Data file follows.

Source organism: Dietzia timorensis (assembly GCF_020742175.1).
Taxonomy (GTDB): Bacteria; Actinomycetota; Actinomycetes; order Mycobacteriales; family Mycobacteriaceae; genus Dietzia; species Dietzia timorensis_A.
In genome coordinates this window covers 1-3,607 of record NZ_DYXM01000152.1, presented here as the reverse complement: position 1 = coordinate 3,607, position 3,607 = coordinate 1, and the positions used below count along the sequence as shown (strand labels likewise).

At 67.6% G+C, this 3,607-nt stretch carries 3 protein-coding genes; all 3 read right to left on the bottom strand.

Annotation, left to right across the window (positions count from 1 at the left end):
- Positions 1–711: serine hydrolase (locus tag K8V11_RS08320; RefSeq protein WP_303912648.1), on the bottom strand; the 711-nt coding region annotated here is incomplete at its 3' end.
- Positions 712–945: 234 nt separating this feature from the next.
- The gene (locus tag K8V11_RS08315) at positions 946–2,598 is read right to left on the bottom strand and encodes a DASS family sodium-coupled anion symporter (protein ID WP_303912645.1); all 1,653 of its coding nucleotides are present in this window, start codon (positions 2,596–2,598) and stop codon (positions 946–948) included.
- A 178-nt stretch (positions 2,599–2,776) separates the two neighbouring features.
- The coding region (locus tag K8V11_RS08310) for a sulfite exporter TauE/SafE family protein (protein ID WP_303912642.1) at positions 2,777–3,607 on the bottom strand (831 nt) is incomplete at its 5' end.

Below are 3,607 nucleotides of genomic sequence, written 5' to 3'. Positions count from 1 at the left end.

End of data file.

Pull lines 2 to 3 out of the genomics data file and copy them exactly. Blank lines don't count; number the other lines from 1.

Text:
Taxonomy (GTDB): Bacteria; Actinomycetota; Actinomycetes; order Mycobacteriales; family Mycobacteriaceae; genus Dietzia; species Dietzia timorensis_A.
In genome coordinates this window covers 1-3,607 of record NZ_DYXM01000152.1, presented here as the reverse complement: position 1 = coordinate 3,607, position 3,607 = coordinate 1, and the positions used below count along the sequence as shown (strand labels likewise).